by Ron Mehl
Roy Angel was a dirt‐poor preacher with a millionaire brother. Back in the oil boom days of the late 1940s, Roy’s older brother happened to own the right piece of Texas prairie at the right time. When he sold, he became a multimillionaire overnight. Parlaying that good fortune, the elder Angel made some strategic investments in the stock market and then cashed in on several mushrooming business enterprises. He moved into the penthouse of a large apartment building in New York City and managed his investments from a posh Wall Street office.
A week before Christmas one year, the wealthy businessman visited his preacher‐brother in Chicago and presented him with a new car—a gleaming, top‐of‐the‐line Packard. Roy always kept his new car down the street in a parking garage, under the careful eye of an attendant. That’s why when he came to get his Packard one morning, he was surprised to see a ragamuffin ghetto boy with his face pressed up against one of the car windows. The little boy wasn’t doing anything suspicious; he was obviously just peering into the new car’s interior with wide, admiring eyes.
“Hello, son,” Roy said. The boy spun around and looked at him. “Is this your car, mister?” “Yes,” Roy replied, “it is.” “How much did it cost?” “Well, I really don’t know.” The boy’s face registered surprise. “You mean, you own this car, and you don’t know how much it cost?” “No, I don’t—because my brother gave it to me. As a present.” At this the boy’s eyes grew even wider. He thought for a moment, and then said wistfully, “I wish… I wish….” Roy thought he knew how the boy would finish the sentence. He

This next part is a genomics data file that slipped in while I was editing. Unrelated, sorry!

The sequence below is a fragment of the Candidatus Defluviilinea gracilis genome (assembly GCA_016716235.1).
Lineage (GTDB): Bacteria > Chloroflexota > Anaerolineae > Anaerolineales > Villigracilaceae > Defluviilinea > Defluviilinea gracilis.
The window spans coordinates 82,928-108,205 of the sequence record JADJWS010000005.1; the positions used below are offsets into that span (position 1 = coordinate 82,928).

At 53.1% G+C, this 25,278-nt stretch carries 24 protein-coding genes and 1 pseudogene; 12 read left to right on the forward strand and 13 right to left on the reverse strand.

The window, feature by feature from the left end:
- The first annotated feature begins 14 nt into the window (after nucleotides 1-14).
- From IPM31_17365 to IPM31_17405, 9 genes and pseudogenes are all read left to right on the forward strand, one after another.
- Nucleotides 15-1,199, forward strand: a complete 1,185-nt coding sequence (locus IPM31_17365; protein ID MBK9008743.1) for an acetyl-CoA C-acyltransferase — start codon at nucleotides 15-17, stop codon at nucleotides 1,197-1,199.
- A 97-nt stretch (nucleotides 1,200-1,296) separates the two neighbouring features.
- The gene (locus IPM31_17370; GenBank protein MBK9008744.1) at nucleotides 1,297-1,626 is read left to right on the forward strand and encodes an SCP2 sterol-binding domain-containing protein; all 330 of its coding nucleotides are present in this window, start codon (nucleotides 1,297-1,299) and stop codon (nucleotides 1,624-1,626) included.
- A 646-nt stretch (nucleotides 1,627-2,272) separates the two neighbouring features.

thought he was going to say, “I wish I had a brother like that.”
But he didn’t. The boy looked up at Roy and said, “I wish… I wish I could be a brother like that.”
That intrigued the minister, and because those were more innocent times, he said, “Well, son, would you like to take a ride?”
The boy immediately replied, “You bet!”
So they got in the car together, exited the parking garage, and drove slowly down the street. The little boy ran his hand across the soft fabric of the front seat, inhaled the new‐car smell, touched the shiny metal of the dashboard. Then he looked at his new friend and said, “Mister, would you—could you—take me by my house? It’s just a few blocks from here.”
Again, Roy assumed he knew what the lad had in mind. He thought the boy wanted to show off the car he was riding in to some of the neighborhood kids. He thought, Well, why not? So at his young passenger’s direction, Roy pulled up in front of an old, run‐down tenement building.
“Mister,” the boy said as they stopped at the curb, “would you stay here just a minute? I’ll be right back!”
Roy let the car idle as the boy rushed upstairs and disappeared.
After about ten minutes, the preacher began to wonder where the boy had taken himself. He got out of the car and looked up the unlighted stairwell. As he was looking up the dark stairs, he heard someone slowly coming down. The first thing he saw emerging from the gloom was two limp little legs. A moment later, Roy realized it was the little boy carrying an even smaller boy, evidently his younger brother.
The boy gently sat his brother down on the curb. “See?” he said with satisfaction. “It’s just like I told you. It’s a brand new car. His brother gave it to him, and someday I’m going to buy you a car just like that!”
In this story of two benevolent brothers, the millionaire certainly gave a nice present—but it’s the little boy who is the better example of a generous spirit. How many children dream of giving a new car to their brother or sister? Somehow I get the feeling that this little fellow wouldn’t squander a fortune if it came his way later in life.
During the coming week, we’ll be talking about the incredible power of generosity for good—both inside our marriage and in our relationships with others. Tonight I leave you with a question: Do you have a generous spirit?
- James C Dobson